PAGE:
James Levine, Heard but Not Seen

An onstage fall last week will keep Boston Symphony's James Levine off the podium today at a Kennedy Center concert.
An onstage fall last week will keep Boston Symphony's James Levine off the podium today at a Kennedy Center concert. (By Michael Lutch -- Boston Symphony Orchestra Via Associated Press)

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By Philip Kennicott
Washington Post Staff Writer
Saturday, March 11, 2006

The bad news is that James Levine, in the second year of a brilliant honeymoon as music director of the Boston Symphony Orchestra, won't appear with the group when it plays the Kennedy Center this afternoon. He fell while leaving the stage on March 1 and injured his shoulder. Doctors have advised him not to wave his arms around for a while.

The good news is that his absence will probably matter less than the absence of most music directors. Levine has never been a showboat conductor. He spends much of his musical life in the opera pit, at New York's Metropolitan Opera (where he is also music director), and opera conductors are all but invisible to the audience once the lights go down.

But more than that, he is not by temperament the sort of musician who emotes on the podium. He is the rare conductor who works sitting on a stool. And he does all of the real work of conducting -- the nuts and bolts of putting the various lines together, plus the fine-tuning, the balancing and shaping of interpretation -- in rehearsal. By the time he appears in front of an orchestra, he is mostly sending out small reminders to his musicians.

Even without his presence, Levine's impact can be heard in the program the symphony is bringing. The Boston Symphony has moved to the forefront of a handful of American orchestras, including the Los Angeles Philharmonic and the San Francisco Symphony, that are attempting to buck the downward trend of the symphony world by turning back to what orchestras do best. They have opted for seriousness, exploration and perfectionism.

Anyone who has followed recent guest appearances of major orchestras at the Kennedy Center will be shocked by how radically different this feels. The Boston Symphony is making music for grown-ups, for serious music lovers, for audiences tired of hearing the same old same old, season after season. Levine is steering his orchestra against the prevailing and dispiriting trend toward mediocrity at most American symphonies. He is challenging audiences, hiring only the best soloists, and turning a night at the symphony into an intellectually engaging evening once again.

At the Kennedy Center, for example, Lorraine Hunt Lieberson, one of the finest mezzo-sopranos working today, will sing a new cycle of songs by her husband, Peter Lieberson. The trenchant old man of modernism, Elliott Carter, will be represented by a 2004 piece, "Three Illusions for Orchestra"; and then there's music of Beethoven and Richard Strauss. David Robertson, a fast-rising young American conductor, will stand in for Levine on the podium.

The program is representative of what Levine is doing on a regular basis in Boston. In February, the orchestra gave two separate all-Schoenberg programs, including a traversal of his gargantuan song cycle the "Gurrelieder," with a stellar cast (the much-in-demand Finnish soprano Karita Mattila and Hunt Lieberson were the headliners). In recent weeks they've done music of Tan Dun, Jonathan Dawe and large-scale symphonies by Mahler and Bruckner. Next week brings music of Ligeti, a giant of 20th-century music who is sadly neglected.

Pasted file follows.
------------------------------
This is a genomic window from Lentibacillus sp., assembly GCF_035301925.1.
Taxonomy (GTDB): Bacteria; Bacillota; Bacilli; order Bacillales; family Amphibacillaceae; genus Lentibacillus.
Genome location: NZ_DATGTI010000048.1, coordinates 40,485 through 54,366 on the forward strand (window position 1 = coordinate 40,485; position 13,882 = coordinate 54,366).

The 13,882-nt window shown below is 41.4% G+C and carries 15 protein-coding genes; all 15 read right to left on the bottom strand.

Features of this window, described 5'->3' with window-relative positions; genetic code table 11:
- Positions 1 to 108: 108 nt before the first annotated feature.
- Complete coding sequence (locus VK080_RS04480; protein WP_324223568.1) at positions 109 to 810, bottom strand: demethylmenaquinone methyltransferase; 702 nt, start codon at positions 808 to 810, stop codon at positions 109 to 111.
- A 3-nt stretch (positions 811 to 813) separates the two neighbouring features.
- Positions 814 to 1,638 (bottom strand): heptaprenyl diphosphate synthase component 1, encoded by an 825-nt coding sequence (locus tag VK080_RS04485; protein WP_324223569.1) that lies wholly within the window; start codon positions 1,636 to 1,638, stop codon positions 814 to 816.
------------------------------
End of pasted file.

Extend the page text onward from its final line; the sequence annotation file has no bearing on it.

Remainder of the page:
Mark Volpe, managing director of the Boston Symphony, says that when the orchestra set out to replace its longtime former conductor Seiji Ozawa, "our list was one." They wanted Levine, and they got him. And now, with a hectic schedule of commuting, Levine may be the most powerful single conductor in the music business since Herbert von Karajan was running the Berlin Philharmonic and Vienna Staatsoper and the Salzburg Festival. With Levine, they also got a conductor with a far-reaching view of what he wanted to do.

"During the period that we were talking back and forth, he said to me, 'You know, when Toscanini did a concert, when Szell did a concert, it was an event,' " said Volpe, referring to two past titans of the orchestral world. "He felt we'd lost that."

Two months ago in Boston, Levine was working at a whirlwind pace. On a weekday afternoon he was at the piano, rehearsing a Beethoven chamber work in advance of a weekend program of Beethoven and Schoenberg -- part of an innovative and ongoing exploration of the two composers, side by side. He was also putting together a performance of Beethoven's massive and furiously complex "Missa Solemnis," a work so formidable in its challenges that it is rarely done, even though it is among the composer's finest and most profound achievements. The cast scheduled to sing it was jaw-dropping, including tenor Ben Heppner and bass Rene Pape, both of them superstars.

There was a buzz in the air at Symphony Hall, a brick neoclassical pile built in 1900 that ranks among the best acoustical spaces in the world. The hall was full -- and more impressive, there was a substantial number of young people. Dress is a little better on a typical symphony night in Boston than in most cities; there's a sense of occasion about hearing a concert.

And the orchestra was in fine form. Under Ozawa, who led the BSO for 29 years, critics often complained of a lack of refinement and depth. At his best, especially in the repertoire of large, romantic pieces that suited him, Ozawa could create explosively interesting performances. Levine is never quite so personal in his musicmaking; there's no idiosyncrasy. But there is balance, clarity and depth, and a seriousness of intent.


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© 2006 The Washington Post Company

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